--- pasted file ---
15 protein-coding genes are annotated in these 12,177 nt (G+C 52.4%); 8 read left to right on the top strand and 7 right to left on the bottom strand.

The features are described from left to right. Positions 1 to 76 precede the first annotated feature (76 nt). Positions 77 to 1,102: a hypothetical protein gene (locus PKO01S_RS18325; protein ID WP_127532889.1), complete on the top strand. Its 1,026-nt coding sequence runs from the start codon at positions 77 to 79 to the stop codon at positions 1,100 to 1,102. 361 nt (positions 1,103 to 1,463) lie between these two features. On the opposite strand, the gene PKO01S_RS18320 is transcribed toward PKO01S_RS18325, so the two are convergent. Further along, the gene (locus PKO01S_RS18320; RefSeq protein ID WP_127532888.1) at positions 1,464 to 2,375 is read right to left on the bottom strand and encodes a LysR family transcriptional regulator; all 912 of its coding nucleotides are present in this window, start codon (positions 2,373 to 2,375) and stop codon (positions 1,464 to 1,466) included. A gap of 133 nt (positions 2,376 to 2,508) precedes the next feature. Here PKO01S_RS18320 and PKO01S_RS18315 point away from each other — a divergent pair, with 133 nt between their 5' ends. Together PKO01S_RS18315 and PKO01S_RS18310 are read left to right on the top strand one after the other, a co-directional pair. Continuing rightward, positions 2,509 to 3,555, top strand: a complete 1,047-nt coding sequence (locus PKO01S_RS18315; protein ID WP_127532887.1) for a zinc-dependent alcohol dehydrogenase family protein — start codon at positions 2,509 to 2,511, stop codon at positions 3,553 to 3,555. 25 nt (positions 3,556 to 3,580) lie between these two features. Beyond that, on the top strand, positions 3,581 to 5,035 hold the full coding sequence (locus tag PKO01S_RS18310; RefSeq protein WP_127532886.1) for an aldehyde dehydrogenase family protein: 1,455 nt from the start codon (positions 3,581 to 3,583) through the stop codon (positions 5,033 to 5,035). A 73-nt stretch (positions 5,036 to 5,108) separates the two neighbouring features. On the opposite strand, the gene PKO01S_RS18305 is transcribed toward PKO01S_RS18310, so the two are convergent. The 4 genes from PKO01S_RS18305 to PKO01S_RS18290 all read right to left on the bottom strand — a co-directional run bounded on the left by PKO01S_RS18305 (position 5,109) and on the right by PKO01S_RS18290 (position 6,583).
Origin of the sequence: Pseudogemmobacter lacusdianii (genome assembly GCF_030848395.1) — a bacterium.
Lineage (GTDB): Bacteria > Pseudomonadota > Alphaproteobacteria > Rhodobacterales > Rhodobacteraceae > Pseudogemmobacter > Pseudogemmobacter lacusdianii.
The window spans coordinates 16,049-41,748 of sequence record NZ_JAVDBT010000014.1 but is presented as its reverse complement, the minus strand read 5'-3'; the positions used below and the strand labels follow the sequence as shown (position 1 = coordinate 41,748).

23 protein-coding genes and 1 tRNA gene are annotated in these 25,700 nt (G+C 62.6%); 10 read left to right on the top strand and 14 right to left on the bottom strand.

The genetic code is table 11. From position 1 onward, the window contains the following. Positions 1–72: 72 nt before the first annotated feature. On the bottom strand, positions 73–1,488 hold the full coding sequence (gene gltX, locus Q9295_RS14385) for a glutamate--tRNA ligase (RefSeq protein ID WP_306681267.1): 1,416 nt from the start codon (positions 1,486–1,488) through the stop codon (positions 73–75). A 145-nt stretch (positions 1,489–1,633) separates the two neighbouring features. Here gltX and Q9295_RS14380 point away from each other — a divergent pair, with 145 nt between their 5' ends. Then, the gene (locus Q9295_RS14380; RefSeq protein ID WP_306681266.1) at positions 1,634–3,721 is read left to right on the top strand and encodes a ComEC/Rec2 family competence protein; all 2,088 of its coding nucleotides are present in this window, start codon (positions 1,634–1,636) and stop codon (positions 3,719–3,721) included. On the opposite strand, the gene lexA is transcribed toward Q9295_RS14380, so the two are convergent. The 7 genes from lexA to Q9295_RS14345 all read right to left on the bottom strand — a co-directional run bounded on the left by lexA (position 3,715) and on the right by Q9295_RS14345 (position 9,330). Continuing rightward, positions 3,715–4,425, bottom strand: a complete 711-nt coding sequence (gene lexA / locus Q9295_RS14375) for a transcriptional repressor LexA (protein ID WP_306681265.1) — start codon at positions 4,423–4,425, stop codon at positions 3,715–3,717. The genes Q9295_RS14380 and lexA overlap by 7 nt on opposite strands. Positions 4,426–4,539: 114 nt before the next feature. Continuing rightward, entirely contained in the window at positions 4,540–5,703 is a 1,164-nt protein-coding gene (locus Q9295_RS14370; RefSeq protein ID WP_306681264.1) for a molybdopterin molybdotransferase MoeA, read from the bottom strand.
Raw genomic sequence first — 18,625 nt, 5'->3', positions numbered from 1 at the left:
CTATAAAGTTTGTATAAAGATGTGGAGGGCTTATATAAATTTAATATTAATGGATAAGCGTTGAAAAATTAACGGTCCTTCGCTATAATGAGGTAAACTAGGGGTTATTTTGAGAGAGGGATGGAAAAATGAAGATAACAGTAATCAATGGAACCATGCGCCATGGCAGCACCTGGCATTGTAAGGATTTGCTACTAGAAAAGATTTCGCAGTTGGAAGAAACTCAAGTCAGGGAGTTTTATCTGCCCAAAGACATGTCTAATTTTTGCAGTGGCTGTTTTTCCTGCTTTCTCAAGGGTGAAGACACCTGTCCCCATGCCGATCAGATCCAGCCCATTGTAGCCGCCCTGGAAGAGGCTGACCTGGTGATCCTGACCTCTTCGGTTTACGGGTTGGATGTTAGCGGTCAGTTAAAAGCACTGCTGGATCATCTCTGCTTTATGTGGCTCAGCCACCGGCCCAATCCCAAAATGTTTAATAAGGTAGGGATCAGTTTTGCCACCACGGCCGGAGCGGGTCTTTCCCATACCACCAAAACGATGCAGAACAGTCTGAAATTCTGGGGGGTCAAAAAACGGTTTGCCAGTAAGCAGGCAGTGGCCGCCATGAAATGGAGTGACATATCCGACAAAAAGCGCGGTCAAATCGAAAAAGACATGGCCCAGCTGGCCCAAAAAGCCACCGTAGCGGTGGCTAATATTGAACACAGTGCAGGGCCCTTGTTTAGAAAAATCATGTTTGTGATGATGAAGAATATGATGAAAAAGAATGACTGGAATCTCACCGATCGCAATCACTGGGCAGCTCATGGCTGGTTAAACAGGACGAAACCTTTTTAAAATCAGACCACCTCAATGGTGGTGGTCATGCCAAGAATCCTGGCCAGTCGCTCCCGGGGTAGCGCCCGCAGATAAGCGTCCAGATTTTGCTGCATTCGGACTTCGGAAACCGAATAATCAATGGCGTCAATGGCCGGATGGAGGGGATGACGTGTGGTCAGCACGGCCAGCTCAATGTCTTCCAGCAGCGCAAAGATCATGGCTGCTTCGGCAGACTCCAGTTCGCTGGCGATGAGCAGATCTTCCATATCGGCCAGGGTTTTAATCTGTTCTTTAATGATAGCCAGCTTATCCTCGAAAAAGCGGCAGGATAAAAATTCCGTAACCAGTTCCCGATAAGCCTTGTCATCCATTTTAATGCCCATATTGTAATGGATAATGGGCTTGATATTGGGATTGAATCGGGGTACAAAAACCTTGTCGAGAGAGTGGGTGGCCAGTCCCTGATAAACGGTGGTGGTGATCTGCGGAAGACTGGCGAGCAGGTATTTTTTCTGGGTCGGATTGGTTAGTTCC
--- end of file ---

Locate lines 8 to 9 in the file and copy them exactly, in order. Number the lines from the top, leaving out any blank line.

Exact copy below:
Raw genomic sequence first — 18,625 nt, 5'->3', positions numbered from 1 at the left:
CTATAAAGTTTGTATAAAGATGTGGAGGGCTTATATAAATTTAATATTAATGGATAAGCGTTGAAAAATTAACGGTCCTTCGCTATAATGAGGTAAACTAGGGGTTATTTTGAGAGAGGGATGGAAAAATGAAGATAACAGTAATCAATGGAACCATGCGCCATGGCAGCACCTGGCATTGTAAGGATTTGCTACTAGAAAAGATTTCGCAGTTGGAAGAAACTCAAGTCAGGGAGTTTTATCTGCCCAAAGACATGTCTAATTTTTGCAGTGGCTGTTTTTCCTGCTTTCTCAAGGGTGAAGACACCTGTCCCCATGCCGATCAGATCCAGCCCATTGTAGCCGCCCTGGAAGAGGCTGACCTGGTGATCCTGACCTCTTCGGTTTACGGGTTGGATGTTAGCGGTCAGTTAAAAGCACTGCTGGATCATCTCTGCTTTATGTGGCTCAGCCACCGGCCCAATCCCAAAATGTTTAATAAGGTAGGGATCAGTTTTGCCACCACGGCCGGAGCGGGTCTTTCCCATACCACCAAAACGATGCAGAACAGTCTGAAATTCTGGGGGGTCAAAAAACGGTTTGCCAGTAAGCAGGCAGTGGCCGCCATGAAATGGAGTGACATATCCGACAAAAAGCGCGGTCAAATCGAAAAAGACATGGCCCAGCTGGCCCAAAAAGCCACCGTAGCGGTGGCTAATATTGAACACAGTGCAGGGCCCTTGTTTAGAAAAATCATGTTTGTGATGATGAAGAATATGATGAAAAAGAATGACTGGAATCTCACCGATCGCAATCACTGGGCAGCTCATGGCTGGTTAAACAGGACGAAACCTTTTTAAAATCAGACCACCTCAATGGTGGTGGTCATGCCAAGAATCCTGGCCAGTCGCTCCCGGGGTAGCGCCCGCAGATAAGCGTCCAGATTTTGCTGCATTCGGACTTCGGAAACCGAATAATCAATGGCGTCAATGGCCGGATGGAGGGGATGACGTGTGGTCAGCACGGCCAGCTCAATGTCTTCCAGCAGCGCAAAGATCATGGCTGCTTCGGCAGACTCCAGTTCGCTGGCGATGAGCAGATCTTCCATATCGGCCAGGGTTTTAATCTGTTCTTTAATGATAGCCAGCTTATCCTCGAAAAAGCGGCAGGATAAAAATTCCGTAACCAGTTCCCGATAAGCCTTGTCATCCATTTTAATGCCCATATTGTAATGGATAATGGGCTTGATATTGGGATTGAATCGGGGTACAAAAACCTTGTCGAGAGAGTGGGTGGCCAGTCCCTGATAAACGGTGGTGGTGATCTGCGGAAGACTGGCGAGCAGGTATTTTTTCTGGGTCGGATTGGTTAGTTCC